Edward “Chub” Henderson, 61, also a commissioner, is director for Southeastern Behavioral Homecare. He is a graduate of Red Springs High School and holds two associate’s degrees in Business and Computer Programming from Robeson Community College. A saxophone player, Henderson studied music at Fayetteville State University.

Henderson served in the U.S. Air Force from 1975 until 1979. He and his wife, Frances, have three children.

“During my eight years as a town commissioner, I have seen a lot of good things happen in the town of Red Springs. For example, we are financially stable, we have just completed a new farmers market, and our crime rate is lower. I would like to encourage entrepreneurship and work to increase economic development.”

DeAndre Gillispie filed Friday as a challenger for a commissioner seat in Red Springs. He did not provide information to The Robesonian.

In Fairmont, Charles Kemp filed as a candidate for mayor, a position he previously held for two terms.

Kemp, 71, served as a town commissioner from 1977-2005, then as mayor from 2005-2013 and was elected as commissioner again in 2015.

Kemp retired from teaching after 40 years. He is a graduate of Fairmont High School, and North Carolina Wesleyan College, where he earned a degree in History and Political Science. He is married to Pam Kemp.

Past and current affiliations include co-curator of Border Belt Farmers Museum-Fairmont, 2014 to present; South Robeson Rescue Unit board of directors, 2015 to present; and Robeson Community College Foundation, 2015 to present, and he is a member of Trinity Methodist Church in Fairmont.

“I am a candidate for the office of Fairmont mayor because I feel that strong leadership is needed in that office and that is what I am capable of providing. My many years serving the citizens of Fairmont as both a town commissioner and as mayor previously for eight years, can be most effective in improving our community.”

Charles Townsend is currently the mayor of Fairmont.

Felecia McLean-Kesler has filed as a candidate for the Fairmont commission seat she has held since the death in July 2016 of her mother, Amelia McLean. McLean-Kesler, 45, was chosen to serve the unexpired portion of her mother’s term. This is McLean-Kesler’s first political campaign.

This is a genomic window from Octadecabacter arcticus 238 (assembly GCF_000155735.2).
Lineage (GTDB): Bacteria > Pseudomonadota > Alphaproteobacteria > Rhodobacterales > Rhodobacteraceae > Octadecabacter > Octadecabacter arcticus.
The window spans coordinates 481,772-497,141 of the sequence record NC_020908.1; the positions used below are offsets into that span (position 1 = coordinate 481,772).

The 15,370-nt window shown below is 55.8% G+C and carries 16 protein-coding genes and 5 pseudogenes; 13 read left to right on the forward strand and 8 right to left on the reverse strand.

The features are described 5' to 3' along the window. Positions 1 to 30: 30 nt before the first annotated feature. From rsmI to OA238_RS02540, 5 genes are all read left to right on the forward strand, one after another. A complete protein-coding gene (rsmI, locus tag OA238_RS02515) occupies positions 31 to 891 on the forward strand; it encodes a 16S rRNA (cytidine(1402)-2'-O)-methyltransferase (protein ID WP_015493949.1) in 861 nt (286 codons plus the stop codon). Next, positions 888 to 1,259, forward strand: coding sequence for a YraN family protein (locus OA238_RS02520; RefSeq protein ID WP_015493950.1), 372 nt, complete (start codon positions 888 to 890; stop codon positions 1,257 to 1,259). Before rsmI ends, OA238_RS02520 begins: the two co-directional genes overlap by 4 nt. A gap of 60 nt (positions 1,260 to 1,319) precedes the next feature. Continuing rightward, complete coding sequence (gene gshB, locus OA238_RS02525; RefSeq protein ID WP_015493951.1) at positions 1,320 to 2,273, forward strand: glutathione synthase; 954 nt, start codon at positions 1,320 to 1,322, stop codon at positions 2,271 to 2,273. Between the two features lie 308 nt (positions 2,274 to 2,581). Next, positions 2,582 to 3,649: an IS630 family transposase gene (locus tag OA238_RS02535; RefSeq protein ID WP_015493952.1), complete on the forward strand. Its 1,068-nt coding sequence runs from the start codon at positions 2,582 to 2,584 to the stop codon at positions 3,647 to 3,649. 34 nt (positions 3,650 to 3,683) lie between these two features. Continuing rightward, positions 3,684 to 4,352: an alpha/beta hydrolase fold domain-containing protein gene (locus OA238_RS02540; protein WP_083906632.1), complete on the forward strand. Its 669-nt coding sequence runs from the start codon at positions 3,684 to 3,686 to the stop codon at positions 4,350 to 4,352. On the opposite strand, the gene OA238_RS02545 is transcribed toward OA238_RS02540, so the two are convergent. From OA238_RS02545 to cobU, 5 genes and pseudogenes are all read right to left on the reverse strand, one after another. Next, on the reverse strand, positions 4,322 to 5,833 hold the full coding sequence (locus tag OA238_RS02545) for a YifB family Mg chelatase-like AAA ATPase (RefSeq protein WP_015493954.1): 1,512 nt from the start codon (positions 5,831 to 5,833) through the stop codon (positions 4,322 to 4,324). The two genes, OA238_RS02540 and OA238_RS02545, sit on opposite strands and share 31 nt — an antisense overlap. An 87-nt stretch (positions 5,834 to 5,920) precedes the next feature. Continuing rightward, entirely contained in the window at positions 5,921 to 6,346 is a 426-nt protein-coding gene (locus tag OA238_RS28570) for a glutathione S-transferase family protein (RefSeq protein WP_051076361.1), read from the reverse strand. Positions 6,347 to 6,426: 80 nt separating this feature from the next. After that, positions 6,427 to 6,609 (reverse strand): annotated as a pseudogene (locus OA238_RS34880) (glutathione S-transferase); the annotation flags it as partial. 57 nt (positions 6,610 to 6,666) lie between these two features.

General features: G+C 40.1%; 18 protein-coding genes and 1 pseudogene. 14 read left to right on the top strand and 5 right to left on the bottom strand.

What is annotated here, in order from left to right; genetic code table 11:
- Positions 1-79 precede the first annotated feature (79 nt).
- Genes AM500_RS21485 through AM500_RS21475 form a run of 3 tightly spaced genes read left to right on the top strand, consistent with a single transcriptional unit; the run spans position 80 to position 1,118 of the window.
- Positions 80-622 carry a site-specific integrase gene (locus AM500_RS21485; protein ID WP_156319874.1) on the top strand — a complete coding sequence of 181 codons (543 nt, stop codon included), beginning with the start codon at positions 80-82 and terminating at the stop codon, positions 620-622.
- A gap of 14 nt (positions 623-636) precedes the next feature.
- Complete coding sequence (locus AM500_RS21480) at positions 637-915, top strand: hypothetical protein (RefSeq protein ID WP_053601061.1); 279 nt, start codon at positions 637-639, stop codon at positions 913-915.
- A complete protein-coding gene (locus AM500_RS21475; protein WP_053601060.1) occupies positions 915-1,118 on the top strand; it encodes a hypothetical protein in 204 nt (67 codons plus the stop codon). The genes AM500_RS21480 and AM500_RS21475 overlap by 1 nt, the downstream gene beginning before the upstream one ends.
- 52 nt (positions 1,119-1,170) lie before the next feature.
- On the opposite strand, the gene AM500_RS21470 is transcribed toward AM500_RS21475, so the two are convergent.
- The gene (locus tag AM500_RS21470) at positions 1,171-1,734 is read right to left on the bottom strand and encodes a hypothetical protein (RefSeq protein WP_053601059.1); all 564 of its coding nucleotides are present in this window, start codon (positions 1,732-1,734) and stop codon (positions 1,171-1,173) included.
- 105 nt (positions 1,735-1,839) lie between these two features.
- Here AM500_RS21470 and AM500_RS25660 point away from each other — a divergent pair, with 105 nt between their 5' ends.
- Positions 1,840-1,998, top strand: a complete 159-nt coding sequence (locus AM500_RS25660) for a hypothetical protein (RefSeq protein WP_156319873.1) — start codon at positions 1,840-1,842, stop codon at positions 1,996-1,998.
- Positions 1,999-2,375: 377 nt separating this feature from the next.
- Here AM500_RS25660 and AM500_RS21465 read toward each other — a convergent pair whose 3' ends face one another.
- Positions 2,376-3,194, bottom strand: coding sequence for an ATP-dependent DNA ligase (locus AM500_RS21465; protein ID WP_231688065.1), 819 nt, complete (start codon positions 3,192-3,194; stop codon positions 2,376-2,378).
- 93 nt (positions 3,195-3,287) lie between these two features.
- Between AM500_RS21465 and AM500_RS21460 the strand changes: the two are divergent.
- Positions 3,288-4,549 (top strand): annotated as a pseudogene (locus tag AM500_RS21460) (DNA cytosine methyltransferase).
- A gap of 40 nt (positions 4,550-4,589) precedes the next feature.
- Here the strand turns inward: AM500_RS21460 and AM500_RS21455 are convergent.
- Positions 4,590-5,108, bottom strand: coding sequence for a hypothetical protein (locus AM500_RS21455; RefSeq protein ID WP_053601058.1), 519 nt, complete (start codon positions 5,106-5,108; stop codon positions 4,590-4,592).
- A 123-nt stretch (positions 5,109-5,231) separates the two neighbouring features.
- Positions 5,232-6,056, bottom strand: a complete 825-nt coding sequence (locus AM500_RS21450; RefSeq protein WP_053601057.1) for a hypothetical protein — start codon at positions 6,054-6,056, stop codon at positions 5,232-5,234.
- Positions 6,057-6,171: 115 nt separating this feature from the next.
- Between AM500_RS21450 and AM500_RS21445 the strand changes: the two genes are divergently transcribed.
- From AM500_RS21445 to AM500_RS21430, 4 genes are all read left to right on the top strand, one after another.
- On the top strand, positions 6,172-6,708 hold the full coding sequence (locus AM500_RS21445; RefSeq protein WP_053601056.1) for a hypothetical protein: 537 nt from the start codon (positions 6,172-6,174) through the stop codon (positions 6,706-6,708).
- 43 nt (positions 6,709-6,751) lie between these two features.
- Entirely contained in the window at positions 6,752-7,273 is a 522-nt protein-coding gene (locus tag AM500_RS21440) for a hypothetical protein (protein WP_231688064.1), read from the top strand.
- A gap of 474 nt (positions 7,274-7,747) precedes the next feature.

The mother of four, she is a member of Temple of Truth Ministries of Jesus Christ Inc. in Dillon, South Carolina. She works at the Lumberton Correctional Institute.

“I want to continue the positive growth in Fairmont’s economic development and infrastructure. I want to see the town move forward with programs that help the children, the elderly and our veterans.”

In St. Pauls, McClure “Buck” Terry Jr. has filed for re-election for the District 4 seat. It would be his sixth term on the council if elected.

Terry, 74, serves as chairman of the board’s Personnel and Cemetery committees and as vice chairman of the Public Works Committee. He has served as a St. Pauls police officer and firefighter and as a member of the town’s rescue squad. McCure, now retired, is a deacon at Great Marsh Baptist Church.

McClure has been married to Sandra for 37 years and they have two sons.

“My priorities are stormwater, streets, economic development, downtown revitalization and keeping taxes as low as possible,” he said. “I serve St. Pauls and the people of St. Pauls. I appreciate your support.”

John Cantey
http://www.robesonian.com/wp-content/uploads/2017/07/web1_John-Cantey_1-2.jpgJohn Cantey

Charles Kemp
http://www.robesonian.com/wp-content/uploads/2017/07/web1_Kemp20174182248165692017419163527123-2.jpgCharles Kemp

Duron Burney
http://www.robesonian.com/wp-content/uploads/2017/07/web1_burney-2.jpgDuron Burney

http://www.robesonian.com/wp-content/uploads/2017/07/web1_Ed_Henderson_cmyk201777162811239-2.jpg

http://www.robesonian.com/wp-content/uploads/2017/07/web1_Felicia_cmyk201777174254907-2.jpg

Burnis Wilkins
http://www.robesonian.com/wp-content/uploads/2017/07/web1_Burnis-Wilkins20177719245981-2.jpgBurnis Wilkins

T.C. Hunter

tchunter@s24474.p831.sites.pressdns.com

T.C. Hunter can be reached at 910-816-1974. Staff writer Terri Smith contributed to this story.

T.C. Hunter can be reached at 910-816-1974. Staff writer Terri Smith contributed to this story.